Is a Car’s Gas Mileage Worse in the Winter?
Winter brings with it many challenges for drivers. Cold temperatures, the possibility for snow and ice, and earlier nights all combine to make it a rough time to be out on the roads. We may not see the worst that winter has to offer here in Knoxville, but a winter chill can definitely make for some cold months around the turn of the year.
One thing you might have noticed as temperatures dip into the 30s or 20s is that your car doesn’t seem to perform quite as well during the warmer months when temperatures hover around a pleasant 70 degrees. Specifically, many drivers begin to feel that their car’s fuel economy is not living up to the usual expectations when faced with cold temperatures.
Why Cold Temperatures Affect Fuel Economy
There are several factors at play here. Some you might be aware of and others may be news to you. The one many drivers know about is tire pressure. When temperatures get colder, a vehicle’s tire pressure reduces, and that can lead to worse fuel economy.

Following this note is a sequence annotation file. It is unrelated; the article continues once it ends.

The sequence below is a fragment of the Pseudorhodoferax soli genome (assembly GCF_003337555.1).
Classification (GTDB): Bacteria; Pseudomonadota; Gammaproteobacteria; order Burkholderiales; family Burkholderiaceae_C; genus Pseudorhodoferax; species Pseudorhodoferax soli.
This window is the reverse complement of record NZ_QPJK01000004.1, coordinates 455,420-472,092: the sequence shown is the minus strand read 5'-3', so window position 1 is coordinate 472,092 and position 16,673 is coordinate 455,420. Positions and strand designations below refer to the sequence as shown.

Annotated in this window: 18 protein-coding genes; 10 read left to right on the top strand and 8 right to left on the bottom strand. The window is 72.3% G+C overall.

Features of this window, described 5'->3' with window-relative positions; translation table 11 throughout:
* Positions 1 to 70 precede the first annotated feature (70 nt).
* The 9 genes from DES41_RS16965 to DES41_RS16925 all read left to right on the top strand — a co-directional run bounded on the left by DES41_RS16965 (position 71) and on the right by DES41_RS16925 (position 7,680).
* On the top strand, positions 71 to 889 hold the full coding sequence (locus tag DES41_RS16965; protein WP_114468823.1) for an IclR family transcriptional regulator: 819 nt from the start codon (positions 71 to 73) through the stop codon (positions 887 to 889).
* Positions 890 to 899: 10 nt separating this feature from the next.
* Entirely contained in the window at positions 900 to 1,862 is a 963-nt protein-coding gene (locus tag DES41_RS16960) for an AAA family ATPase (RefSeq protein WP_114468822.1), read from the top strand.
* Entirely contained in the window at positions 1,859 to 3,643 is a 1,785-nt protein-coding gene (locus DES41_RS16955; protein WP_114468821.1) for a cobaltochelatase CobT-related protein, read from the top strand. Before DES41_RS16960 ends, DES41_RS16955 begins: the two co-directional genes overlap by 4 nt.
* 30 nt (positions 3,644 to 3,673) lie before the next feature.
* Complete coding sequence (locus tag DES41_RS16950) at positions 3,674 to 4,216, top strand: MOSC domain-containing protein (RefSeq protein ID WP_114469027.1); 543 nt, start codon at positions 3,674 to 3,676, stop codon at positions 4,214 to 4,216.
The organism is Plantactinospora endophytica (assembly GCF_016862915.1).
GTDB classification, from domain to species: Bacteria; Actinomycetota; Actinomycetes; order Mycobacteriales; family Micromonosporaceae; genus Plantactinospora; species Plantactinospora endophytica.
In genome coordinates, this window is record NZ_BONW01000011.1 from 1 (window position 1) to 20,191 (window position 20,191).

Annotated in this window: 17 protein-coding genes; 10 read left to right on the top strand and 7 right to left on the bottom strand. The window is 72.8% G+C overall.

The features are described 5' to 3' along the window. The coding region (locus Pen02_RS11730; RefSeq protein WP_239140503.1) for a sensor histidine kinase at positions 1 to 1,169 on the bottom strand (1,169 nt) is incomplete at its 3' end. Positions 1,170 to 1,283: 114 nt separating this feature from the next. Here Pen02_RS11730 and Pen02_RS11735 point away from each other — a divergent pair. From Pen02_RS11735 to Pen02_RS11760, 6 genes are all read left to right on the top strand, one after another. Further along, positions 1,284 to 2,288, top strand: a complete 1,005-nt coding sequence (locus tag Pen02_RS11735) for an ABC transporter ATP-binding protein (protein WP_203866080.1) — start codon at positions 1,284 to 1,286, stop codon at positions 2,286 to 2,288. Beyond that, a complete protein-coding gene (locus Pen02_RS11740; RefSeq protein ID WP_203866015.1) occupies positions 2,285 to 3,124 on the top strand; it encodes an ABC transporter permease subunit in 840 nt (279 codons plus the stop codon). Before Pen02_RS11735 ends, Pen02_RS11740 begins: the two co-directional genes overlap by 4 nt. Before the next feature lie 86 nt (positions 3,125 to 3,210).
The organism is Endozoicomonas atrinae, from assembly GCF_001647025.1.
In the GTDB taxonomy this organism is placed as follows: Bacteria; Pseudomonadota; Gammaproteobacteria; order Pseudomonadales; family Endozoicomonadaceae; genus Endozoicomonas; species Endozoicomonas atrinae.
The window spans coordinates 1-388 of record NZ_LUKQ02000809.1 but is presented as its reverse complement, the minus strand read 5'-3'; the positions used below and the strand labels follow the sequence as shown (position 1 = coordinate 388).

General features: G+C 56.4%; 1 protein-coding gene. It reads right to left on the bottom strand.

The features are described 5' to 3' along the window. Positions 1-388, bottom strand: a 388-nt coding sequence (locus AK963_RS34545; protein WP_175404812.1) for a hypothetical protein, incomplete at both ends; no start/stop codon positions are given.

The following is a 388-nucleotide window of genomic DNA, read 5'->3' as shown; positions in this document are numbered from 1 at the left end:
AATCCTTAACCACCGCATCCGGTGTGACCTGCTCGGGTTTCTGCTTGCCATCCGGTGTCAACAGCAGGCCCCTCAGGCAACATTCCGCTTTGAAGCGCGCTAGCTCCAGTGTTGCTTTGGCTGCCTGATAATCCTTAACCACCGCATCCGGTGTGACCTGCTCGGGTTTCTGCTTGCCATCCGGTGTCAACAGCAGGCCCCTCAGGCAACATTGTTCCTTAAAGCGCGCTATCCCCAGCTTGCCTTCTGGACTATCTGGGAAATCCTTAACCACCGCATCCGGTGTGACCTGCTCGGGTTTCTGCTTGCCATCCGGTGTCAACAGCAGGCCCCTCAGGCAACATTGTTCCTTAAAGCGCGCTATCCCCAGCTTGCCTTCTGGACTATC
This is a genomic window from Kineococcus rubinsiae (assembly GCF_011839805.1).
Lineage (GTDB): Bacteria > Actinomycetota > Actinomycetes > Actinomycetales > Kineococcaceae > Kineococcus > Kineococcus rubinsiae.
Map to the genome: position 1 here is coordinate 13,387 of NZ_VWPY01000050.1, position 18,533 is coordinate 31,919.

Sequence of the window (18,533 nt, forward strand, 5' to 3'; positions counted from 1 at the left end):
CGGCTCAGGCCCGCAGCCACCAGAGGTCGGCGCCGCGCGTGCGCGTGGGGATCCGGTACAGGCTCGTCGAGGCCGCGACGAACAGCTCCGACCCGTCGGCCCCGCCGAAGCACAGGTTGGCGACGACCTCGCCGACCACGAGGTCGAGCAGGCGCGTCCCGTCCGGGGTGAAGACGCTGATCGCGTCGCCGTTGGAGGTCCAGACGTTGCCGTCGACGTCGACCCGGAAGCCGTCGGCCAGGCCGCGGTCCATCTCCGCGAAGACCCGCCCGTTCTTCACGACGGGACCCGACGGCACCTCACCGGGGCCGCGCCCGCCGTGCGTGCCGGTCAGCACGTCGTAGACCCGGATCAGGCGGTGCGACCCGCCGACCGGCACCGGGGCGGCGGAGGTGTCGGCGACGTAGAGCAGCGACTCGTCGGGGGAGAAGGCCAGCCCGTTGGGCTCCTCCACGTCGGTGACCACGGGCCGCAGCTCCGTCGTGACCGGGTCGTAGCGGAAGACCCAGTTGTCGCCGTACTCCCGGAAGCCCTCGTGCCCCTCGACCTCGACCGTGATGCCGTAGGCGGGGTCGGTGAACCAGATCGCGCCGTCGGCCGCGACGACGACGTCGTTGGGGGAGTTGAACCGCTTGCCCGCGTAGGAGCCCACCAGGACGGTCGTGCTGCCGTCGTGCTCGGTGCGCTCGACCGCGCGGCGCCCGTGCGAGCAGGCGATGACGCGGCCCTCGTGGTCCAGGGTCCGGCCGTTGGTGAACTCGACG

The vehicle’s power sources themselves start to operate less efficiently as well. The engine will take more time to reach its “preferred’ operating temperature, while the use of heat and heated seats all work to sap more energy from the vehicle. If you can keep your vehicle warmer overnight, this definitely helps, but those who park their car outside will run into this decreased gas mileage.
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What you won’t be able to change is the aerodynamic drag experienced in the winter, caused by cold air being denser than warm air. But, at least for us here in Knoxville, winter is short. To learn more about anything and everything automotive, check back to the Jim Cogdill blog.